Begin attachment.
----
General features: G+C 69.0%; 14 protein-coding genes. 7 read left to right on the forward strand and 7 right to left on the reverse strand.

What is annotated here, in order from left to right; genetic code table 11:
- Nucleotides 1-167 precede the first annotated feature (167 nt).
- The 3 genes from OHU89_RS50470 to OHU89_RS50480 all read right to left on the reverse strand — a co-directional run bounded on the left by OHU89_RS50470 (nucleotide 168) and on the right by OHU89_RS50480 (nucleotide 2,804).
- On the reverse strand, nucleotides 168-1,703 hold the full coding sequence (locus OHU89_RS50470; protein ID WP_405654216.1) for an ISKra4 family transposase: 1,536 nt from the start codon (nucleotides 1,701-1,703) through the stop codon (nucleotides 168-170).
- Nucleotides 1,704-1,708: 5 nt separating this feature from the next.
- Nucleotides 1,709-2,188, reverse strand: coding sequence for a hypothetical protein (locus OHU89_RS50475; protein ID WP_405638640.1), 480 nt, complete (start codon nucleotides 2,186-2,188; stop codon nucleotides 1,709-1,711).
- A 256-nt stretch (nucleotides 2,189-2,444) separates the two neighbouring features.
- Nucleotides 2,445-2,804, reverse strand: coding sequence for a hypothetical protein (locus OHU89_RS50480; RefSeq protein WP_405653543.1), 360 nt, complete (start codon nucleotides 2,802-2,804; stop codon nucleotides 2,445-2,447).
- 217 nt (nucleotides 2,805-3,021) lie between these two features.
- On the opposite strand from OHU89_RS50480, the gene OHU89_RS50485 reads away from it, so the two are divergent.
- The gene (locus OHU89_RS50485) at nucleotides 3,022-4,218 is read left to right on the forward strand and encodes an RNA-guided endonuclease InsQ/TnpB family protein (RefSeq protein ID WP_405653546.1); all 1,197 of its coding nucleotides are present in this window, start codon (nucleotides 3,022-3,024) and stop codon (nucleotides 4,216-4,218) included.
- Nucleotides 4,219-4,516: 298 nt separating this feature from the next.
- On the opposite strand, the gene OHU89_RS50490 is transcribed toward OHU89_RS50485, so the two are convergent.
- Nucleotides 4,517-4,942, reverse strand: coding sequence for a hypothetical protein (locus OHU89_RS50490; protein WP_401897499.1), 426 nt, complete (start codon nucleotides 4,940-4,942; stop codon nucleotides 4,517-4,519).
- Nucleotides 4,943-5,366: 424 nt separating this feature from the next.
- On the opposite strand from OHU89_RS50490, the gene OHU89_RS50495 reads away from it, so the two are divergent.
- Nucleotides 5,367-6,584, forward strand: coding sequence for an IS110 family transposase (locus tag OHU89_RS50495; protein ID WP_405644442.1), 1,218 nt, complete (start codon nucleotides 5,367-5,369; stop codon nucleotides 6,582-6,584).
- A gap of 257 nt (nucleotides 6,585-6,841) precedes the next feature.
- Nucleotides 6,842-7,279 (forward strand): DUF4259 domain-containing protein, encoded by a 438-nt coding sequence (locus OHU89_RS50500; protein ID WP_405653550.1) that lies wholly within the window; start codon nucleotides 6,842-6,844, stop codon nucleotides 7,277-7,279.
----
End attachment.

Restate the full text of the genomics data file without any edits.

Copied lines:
General features: G+C 69.0%; 14 protein-coding genes. 7 read left to right on the forward strand and 7 right to left on the reverse strand.

What is annotated here, in order from left to right; genetic code table 11:
- Nucleotides 1-167 precede the first annotated feature (167 nt).
- The 3 genes from OHU89_RS50470 to OHU89_RS50480 all read right to left on the reverse strand — a co-directional run bounded on the left by OHU89_RS50470 (nucleotide 168) and on the right by OHU89_RS50480 (nucleotide 2,804).
- On the reverse strand, nucleotides 168-1,703 hold the full coding sequence (locus OHU89_RS50470; protein ID WP_405654216.1) for an ISKra4 family transposase: 1,536 nt from the start codon (nucleotides 1,701-1,703) through the stop codon (nucleotides 168-170).
- Nucleotides 1,704-1,708: 5 nt separating this feature from the next.
- Nucleotides 1,709-2,188, reverse strand: coding sequence for a hypothetical protein (locus OHU89_RS50475; protein ID WP_405638640.1), 480 nt, complete (start codon nucleotides 2,186-2,188; stop codon nucleotides 1,709-1,711).
- A 256-nt stretch (nucleotides 2,189-2,444) separates the two neighbouring features.
- Nucleotides 2,445-2,804, reverse strand: coding sequence for a hypothetical protein (locus OHU89_RS50480; RefSeq protein WP_405653543.1), 360 nt, complete (start codon nucleotides 2,802-2,804; stop codon nucleotides 2,445-2,447).
- 217 nt (nucleotides 2,805-3,021) lie between these two features.
- On the opposite strand from OHU89_RS50480, the gene OHU89_RS50485 reads away from it, so the two are divergent.
- The gene (locus OHU89_RS50485) at nucleotides 3,022-4,218 is read left to right on the forward strand and encodes an RNA-guided endonuclease InsQ/TnpB family protein (RefSeq protein ID WP_405653546.1); all 1,197 of its coding nucleotides are present in this window, start codon (nucleotides 3,022-3,024) and stop codon (nucleotides 4,216-4,218) included.
- Nucleotides 4,219-4,516: 298 nt separating this feature from the next.
- On the opposite strand, the gene OHU89_RS50490 is transcribed toward OHU89_RS50485, so the two are convergent.
- Nucleotides 4,517-4,942, reverse strand: coding sequence for a hypothetical protein (locus OHU89_RS50490; protein WP_401897499.1), 426 nt, complete (start codon nucleotides 4,940-4,942; stop codon nucleotides 4,517-4,519).
- Nucleotides 4,943-5,366: 424 nt separating this feature from the next.
- On the opposite strand from OHU89_RS50490, the gene OHU89_RS50495 reads away from it, so the two are divergent.
- Nucleotides 5,367-6,584, forward strand: coding sequence for an IS110 family transposase (locus tag OHU89_RS50495; protein ID WP_405644442.1), 1,218 nt, complete (start codon nucleotides 5,367-5,369; stop codon nucleotides 6,582-6,584).
- A gap of 257 nt (nucleotides 6,585-6,841) precedes the next feature.
- Nucleotides 6,842-7,279 (forward strand): DUF4259 domain-containing protein, encoded by a 438-nt coding sequence (locus OHU89_RS50500; protein ID WP_405653550.1) that lies wholly within the window; start codon nucleotides 6,842-6,844, stop codon nucleotides 7,277-7,279.